MacKinnon also skated with a handful of Avs on the second rink before practice and did additional work on his own after practice. While he won’t play against the Canadiens, he does seem close, and the Avalanche plays at Winnipeg Friday in a standalone road game before returning to face Edmonton at home Sunday afternoon.
If this were on the board in Las Vegas, the favorite in the wagering would be that he returns against the Oilers.
But I don’t know that, either.
Bednar did disclose that Semyon Varlamov would get the start in net against the Canadiens, and he also talked a bit about the status of former Canadiens Mark Barberio and Sven Andrighetto, both out with lower body injuries.
“Nothing new on Andrighetto,” Bednar said. “Barberio’s starting to feel better but he’s still not on the ice.”
Andrighetto hasn’t played since December 31 against the Islanders, and Barberio’s last game was at Montreal on January 23.
“I think taking into consideration some of our injuries that have piled up here lately …,” Bednar said. “We’re 3-3-1 with Mac out (including the overtime loss at Vancouver on the night MacKinnon was injured), I’d say that’s pretty good. The problem is, it’s not good enough. We’re losing ground every day in the playoff race. When (MacKinnon) went out, we were in the last wild card spot and now we’re chasing that.
“So it takes more than .500 hockey to stay in this race right now, especially in our division, which is unfortunate, but that’s the facts. So we’re going to have to find a way to win a few more games without these guys. . . If we’re just looking to survive, then we’re not going to keep pace. Within our room, we feel like we have enough to win and guys need to step up.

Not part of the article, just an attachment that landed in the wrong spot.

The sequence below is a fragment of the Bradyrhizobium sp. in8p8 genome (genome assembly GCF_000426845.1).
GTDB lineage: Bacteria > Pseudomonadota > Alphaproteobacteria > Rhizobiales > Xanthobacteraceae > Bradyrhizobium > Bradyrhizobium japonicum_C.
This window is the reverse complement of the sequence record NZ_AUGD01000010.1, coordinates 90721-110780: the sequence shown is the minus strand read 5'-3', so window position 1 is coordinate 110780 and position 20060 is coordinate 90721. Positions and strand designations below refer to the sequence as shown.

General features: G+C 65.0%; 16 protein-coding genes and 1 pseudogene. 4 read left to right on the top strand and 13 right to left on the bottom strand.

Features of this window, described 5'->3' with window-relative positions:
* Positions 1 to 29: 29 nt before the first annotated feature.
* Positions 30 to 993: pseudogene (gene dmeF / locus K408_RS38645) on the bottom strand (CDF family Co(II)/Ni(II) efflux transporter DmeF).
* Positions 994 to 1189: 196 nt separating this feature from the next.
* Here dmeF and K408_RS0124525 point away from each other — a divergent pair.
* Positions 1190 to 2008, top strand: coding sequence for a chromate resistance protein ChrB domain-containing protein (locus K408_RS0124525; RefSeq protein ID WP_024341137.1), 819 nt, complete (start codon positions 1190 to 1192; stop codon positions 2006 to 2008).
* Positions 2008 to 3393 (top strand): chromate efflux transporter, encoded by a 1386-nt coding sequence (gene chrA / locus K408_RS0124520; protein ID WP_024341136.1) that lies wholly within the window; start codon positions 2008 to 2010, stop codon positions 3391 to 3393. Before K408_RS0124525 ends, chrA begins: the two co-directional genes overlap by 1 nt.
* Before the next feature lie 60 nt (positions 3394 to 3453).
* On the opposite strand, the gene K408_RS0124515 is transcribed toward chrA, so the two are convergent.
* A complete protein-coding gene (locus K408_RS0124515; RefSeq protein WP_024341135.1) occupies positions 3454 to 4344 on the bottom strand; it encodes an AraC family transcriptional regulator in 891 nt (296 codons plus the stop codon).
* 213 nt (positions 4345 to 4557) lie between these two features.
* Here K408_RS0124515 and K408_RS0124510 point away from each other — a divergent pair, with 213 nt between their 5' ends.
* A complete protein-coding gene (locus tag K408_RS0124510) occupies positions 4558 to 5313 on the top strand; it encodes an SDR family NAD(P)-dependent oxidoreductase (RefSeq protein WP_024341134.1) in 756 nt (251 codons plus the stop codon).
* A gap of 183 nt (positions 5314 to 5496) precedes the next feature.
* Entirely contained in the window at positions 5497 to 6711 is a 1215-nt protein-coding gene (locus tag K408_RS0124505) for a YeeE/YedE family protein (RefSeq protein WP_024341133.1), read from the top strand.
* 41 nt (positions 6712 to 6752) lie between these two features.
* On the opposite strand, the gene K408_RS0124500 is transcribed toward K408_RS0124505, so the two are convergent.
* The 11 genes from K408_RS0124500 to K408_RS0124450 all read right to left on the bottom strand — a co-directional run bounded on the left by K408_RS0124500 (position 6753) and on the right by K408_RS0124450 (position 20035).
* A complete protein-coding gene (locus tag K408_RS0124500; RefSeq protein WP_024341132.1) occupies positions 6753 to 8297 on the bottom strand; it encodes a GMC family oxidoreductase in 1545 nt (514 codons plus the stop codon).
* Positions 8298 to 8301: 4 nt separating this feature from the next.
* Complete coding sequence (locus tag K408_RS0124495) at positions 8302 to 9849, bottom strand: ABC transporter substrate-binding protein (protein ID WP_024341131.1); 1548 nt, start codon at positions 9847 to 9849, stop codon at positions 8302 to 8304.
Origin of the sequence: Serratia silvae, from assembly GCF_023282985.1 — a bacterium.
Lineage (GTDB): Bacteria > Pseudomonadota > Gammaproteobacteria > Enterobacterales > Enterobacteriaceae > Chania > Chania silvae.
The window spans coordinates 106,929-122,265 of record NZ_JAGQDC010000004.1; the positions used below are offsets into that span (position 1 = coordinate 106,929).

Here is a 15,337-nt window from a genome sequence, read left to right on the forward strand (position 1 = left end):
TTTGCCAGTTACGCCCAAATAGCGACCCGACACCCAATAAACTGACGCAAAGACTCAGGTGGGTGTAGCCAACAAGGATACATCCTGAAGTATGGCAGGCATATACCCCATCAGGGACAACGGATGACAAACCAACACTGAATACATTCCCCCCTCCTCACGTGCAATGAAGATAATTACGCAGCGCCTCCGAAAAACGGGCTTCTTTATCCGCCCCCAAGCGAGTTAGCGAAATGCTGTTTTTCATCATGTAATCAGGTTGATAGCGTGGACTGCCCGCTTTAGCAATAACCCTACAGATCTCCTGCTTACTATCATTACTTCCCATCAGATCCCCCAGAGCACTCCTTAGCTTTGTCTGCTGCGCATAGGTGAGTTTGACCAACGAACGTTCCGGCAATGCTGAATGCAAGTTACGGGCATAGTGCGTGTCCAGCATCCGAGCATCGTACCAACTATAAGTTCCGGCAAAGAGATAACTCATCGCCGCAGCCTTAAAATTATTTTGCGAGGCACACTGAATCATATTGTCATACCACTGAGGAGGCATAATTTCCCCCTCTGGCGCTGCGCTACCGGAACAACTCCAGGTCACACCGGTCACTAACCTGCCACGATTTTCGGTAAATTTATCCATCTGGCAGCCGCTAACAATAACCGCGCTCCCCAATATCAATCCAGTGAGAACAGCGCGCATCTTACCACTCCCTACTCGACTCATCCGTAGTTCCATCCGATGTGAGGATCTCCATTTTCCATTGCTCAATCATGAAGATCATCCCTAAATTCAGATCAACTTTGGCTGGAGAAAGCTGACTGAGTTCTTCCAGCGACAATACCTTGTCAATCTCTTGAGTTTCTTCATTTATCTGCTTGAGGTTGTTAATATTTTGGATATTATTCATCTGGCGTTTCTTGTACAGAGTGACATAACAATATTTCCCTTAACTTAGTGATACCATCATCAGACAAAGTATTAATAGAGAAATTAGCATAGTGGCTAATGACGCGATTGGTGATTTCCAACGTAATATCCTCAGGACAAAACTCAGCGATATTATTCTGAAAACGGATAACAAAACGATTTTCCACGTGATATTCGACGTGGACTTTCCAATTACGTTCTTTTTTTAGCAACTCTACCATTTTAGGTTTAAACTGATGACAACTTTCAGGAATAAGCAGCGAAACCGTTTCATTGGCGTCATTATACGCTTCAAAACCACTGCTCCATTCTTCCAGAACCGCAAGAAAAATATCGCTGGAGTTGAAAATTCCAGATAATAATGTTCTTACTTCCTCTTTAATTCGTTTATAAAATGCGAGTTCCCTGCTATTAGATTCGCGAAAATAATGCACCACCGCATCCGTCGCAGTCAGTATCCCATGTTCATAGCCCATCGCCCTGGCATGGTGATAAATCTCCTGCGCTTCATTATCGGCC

“We’ve been good at times throughout the course of the year, but what guys have done to this point with all the injuries we’ve had, we need a little bit more from everyone to get the job done. So that’s what we’re focusing on, trying to improve as individuals and as a group to make sure that we get the job done.”
Beginning February 26 against Vancouver, the Avalanche plays 12 of its final 21 at home.
The goals have to be lofty, but the reality is that if the Avs still are within two points of the final playoff spot when that stretch begins — or better than that, of course — they’ve given themselves a chance.
MacKinnon before practice:
More MacKinnon pic.twitter.com/GwrrbCeXnl
— Terry Frei (@TFrei) February 13, 2018
MacKinnon during practice:
MacKinnon now in practice pic.twitter.com/qXaJMpUr5S
— Terry Frei (@TFrei) February 13, 2018
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Denver-based journalist Terry Frei writes two commentaries a week about the Avalanche for Mile High Sports. He has been named a state’s sports writer of the year seven times, four times in Colorado (including for 2016) and three times in Oregon. He’s the author of seven books, including the fact-based novel “Olympic Affair” about Colorado’s Glenn Morris, the 1936 Olympic decathlon champion; and “Third Down and a War to Go,” about the 1942 football national champion Wisconsin Badgers and the players’ subsequent World War II heroism. His web site is terryfrei.com and his additional “On the Colorado Scene” commentaries on subjects beyond the Avalanche are at terryfrei/oncolorado.